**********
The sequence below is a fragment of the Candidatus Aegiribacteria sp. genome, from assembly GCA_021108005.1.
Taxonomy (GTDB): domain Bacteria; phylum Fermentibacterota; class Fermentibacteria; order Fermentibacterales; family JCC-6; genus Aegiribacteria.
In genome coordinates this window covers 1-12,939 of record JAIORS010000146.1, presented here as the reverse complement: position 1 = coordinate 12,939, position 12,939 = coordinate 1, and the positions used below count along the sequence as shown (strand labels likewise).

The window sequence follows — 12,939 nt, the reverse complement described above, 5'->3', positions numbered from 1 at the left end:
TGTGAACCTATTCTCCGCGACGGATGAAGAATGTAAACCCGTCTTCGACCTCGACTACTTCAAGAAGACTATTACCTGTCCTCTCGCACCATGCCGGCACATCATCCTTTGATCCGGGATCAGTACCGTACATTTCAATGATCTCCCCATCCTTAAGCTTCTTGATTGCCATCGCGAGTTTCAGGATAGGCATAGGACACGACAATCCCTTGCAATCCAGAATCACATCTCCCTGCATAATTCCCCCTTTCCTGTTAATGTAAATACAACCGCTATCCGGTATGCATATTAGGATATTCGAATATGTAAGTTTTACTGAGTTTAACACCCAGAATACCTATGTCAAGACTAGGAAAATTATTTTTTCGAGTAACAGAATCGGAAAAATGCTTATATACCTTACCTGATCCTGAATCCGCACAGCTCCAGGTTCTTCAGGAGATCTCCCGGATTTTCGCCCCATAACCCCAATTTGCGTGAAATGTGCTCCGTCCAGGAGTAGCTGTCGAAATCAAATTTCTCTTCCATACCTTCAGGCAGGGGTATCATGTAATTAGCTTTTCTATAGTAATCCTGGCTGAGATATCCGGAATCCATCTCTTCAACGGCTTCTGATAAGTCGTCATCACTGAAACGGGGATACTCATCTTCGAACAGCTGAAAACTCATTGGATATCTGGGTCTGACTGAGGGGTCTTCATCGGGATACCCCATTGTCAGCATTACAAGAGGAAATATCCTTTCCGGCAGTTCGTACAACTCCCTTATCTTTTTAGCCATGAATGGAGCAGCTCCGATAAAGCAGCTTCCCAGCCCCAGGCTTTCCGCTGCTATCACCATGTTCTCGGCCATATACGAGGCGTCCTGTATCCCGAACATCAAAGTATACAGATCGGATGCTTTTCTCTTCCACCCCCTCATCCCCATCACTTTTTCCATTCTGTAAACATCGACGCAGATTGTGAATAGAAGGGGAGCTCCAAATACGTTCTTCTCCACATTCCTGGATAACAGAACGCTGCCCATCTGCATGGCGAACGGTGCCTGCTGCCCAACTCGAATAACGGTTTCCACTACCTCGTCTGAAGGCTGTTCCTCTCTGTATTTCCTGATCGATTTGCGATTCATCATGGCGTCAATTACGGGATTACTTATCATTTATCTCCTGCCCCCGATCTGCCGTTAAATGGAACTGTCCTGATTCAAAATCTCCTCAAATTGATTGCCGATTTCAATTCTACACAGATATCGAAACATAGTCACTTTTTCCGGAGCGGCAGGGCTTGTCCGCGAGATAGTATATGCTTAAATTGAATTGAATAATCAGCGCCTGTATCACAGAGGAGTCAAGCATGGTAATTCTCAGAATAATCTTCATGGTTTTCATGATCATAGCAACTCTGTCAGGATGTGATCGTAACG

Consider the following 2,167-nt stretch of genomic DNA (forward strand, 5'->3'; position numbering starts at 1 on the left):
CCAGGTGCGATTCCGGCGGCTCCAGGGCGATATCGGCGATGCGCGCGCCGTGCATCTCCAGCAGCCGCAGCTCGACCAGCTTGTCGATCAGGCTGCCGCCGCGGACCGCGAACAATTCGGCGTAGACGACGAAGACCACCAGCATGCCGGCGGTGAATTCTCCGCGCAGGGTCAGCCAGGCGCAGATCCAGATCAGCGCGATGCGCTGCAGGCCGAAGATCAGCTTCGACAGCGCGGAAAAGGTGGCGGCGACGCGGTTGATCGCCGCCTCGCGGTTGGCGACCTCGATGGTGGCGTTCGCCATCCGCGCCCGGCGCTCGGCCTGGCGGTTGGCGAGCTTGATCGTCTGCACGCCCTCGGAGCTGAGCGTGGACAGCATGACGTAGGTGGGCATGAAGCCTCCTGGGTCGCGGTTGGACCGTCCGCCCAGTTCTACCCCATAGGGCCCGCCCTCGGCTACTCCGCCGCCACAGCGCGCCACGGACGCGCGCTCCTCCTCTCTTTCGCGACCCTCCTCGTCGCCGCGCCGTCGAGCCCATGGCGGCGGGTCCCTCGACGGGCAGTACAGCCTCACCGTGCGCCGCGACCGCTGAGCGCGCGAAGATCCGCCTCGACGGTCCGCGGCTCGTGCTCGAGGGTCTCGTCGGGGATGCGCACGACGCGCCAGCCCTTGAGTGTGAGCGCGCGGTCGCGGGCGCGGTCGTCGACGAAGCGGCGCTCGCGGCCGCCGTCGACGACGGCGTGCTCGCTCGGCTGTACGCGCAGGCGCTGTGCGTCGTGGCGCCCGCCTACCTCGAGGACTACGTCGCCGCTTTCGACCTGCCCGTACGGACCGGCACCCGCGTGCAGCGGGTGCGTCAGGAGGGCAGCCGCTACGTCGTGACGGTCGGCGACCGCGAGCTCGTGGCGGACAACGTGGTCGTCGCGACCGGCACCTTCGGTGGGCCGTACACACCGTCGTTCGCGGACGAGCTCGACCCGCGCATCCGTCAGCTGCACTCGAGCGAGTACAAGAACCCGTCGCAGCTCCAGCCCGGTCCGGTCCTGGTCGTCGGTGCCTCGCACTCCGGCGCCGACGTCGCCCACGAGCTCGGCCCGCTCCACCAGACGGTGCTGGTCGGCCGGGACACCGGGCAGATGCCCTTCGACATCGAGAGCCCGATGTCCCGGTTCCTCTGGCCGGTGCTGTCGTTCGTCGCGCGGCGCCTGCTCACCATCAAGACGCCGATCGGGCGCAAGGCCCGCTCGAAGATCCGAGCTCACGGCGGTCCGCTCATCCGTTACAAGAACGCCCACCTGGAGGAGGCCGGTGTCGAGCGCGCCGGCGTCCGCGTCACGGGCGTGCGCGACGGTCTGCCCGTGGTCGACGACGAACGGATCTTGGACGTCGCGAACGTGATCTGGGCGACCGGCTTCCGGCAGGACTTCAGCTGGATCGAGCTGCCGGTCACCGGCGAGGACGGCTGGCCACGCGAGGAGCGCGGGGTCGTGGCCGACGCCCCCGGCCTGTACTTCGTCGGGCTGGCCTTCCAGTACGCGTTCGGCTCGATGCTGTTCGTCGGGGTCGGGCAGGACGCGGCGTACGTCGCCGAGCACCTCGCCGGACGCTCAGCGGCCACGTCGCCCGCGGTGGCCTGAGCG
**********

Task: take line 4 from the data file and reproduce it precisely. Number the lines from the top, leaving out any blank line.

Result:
The window sequence follows — 12,939 nt, the reverse complement described above, 5'->3', positions numbered from 1 at the left end: